[RDD] Latency and xruns [WAS: RD 2.0]

Fred Gleason fredg at paravelsystems.com
Thu Jul 8 10:56:40 EDT 2010


On Thursday 08 July 2010 09:51:22 am you wrote:
> How the parameter PeriodQuantity can affect the latency and the xruns? What
> it does?

That value sets the buffer size (in PCM frames) which the DSP engine inside 
caed(8) will use when processing audio (both capture and playout).  The 
larger the buffer size, the longer the latency.  Think of it in terms of 
granularity -- smaller buffers mean finer-grained control over things like 
playout starts.  There's a danger with smaller buffers though -- as the size 
shrinks, the number of times per second which the code needs to execute that 
processing increases.  All OSes have a limit beyond which they will not be 
able to schedule that processing reliably.  When that happens, the result is 
xruns -- the system can't keep up, so data is lost, resulting in audible 
clicks, pops and other nasty artifacts.

The distinctive feature of the 'hard' realtime OSes that Cowboy likes to talk 
about is that they offer a *guarantee* that a certain process can be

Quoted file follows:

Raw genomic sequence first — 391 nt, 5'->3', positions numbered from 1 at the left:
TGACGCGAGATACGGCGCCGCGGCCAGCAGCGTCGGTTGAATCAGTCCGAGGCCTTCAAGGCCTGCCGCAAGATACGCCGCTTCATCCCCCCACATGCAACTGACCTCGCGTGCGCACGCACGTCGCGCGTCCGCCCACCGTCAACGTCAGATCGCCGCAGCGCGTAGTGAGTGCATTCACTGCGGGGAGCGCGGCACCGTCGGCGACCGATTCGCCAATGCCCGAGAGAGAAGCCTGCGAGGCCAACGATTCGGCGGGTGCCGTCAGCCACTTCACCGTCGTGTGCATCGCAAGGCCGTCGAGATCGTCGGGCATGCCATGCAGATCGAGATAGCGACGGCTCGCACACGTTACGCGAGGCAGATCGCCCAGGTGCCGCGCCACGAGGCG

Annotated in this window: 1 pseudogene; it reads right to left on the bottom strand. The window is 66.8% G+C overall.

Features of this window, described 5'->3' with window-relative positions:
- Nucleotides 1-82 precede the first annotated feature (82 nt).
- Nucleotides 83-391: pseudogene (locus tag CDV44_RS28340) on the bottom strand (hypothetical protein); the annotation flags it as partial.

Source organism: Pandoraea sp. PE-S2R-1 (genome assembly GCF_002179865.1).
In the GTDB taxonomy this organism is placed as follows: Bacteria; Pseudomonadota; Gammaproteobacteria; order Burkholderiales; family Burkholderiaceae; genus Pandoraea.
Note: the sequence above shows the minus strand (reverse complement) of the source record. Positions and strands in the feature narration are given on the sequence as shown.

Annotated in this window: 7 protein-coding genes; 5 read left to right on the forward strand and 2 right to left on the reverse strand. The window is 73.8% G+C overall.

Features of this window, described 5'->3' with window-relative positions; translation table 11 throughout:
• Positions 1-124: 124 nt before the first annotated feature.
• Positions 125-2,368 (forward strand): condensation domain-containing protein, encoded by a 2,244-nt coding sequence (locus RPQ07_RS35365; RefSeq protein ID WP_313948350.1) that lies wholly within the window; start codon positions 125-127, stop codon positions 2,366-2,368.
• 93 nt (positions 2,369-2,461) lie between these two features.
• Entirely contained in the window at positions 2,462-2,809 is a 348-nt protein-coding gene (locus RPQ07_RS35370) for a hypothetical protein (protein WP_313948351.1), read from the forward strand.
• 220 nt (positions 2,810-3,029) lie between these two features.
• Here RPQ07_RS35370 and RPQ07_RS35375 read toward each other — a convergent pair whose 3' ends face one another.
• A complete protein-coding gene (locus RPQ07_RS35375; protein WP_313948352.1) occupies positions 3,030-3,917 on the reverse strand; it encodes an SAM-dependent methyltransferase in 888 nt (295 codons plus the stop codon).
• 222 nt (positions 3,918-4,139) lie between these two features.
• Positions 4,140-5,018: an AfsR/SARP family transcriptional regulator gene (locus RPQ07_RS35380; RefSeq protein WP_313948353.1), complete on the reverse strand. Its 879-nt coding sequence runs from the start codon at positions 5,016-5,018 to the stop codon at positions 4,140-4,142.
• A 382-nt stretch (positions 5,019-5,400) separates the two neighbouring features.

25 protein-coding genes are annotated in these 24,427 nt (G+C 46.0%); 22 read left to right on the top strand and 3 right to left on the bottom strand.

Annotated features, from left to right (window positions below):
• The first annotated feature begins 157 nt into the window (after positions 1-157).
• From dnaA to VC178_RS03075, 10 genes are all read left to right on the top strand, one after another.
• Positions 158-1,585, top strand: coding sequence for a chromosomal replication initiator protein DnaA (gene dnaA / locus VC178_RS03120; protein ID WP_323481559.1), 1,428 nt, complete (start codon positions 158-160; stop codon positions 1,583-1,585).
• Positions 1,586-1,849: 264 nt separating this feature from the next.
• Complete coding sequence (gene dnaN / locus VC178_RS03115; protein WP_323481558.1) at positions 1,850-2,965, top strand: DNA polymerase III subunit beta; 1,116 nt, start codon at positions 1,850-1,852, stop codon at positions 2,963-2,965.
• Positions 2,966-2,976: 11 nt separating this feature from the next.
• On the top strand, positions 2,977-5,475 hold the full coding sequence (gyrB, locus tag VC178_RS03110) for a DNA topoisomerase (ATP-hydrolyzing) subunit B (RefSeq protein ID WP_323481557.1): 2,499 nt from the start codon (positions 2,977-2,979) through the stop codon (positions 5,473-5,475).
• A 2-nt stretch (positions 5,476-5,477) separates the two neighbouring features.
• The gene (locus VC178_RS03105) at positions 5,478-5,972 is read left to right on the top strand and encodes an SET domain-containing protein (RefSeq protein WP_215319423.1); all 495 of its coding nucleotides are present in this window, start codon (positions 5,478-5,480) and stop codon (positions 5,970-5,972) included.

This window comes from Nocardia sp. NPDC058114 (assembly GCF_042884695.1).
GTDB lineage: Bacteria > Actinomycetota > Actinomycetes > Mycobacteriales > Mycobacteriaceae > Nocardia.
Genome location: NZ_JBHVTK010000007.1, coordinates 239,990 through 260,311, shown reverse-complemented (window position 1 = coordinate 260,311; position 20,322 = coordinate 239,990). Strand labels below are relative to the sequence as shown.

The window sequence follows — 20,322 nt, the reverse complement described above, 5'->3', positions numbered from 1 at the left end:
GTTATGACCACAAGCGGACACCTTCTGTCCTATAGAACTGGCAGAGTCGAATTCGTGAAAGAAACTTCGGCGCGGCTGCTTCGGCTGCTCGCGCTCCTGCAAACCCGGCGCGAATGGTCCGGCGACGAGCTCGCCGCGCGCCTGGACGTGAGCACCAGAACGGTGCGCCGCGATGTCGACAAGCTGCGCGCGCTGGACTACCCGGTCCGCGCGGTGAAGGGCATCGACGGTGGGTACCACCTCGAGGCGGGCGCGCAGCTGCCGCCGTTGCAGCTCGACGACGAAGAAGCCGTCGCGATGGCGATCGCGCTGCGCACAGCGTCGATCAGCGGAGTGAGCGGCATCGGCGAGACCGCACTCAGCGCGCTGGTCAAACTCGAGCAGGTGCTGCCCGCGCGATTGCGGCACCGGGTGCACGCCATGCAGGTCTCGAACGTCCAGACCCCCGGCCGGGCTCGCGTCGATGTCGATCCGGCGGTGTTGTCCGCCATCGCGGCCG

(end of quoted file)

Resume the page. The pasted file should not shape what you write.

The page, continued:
scheduled within a certain period of time.  It's not necessarily that it's 
*fast*, but rather the fact that it's *predictable* ('deterministic' is the 
buzzword used by software engineers) that makes a hard RTOS so valuable for 
implementing certain types of solutions.

Linux is not a hard RTOS (neither is Windows, OS X nor any other 'general 
purpose' OS).  The best it can do is 'soft' RT, which is basically a 'best 
effort' sort of thing; even that requires using a preemptive kernel and 
careful system tuning.  This is why ASI cards can deliver significantly 
better performance here: each of those cards actually has a separate computer 
processor onboard, running a true hard RTOS, that is totally dedicated to 
processing audio.  As a result, the card's internal DSP core can operate with 
very small mix buffers, hence giving very good (low) latency.  That's also 
one of the reasons why those cards are so expensive.

In the ALSA/JACK realm, we're not so fortunate; we end up having to emulate 
all that using the main computer CPU.  Linux is not hard RT; that means 
larger buffers, hence more latency.

The bottom line on all of this is something I've said many times over the 
years: the JACK/ALSA drivers can be very useful for many roles in Rivendell, 
but for an RDAirPlay system that you're putting on the air, buy an ASI card.  
You won't regret it.

Cheers!


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| Frederick F. Gleason, Jr. |               Chief Developer               |
|                           |               Paravel Systems               |
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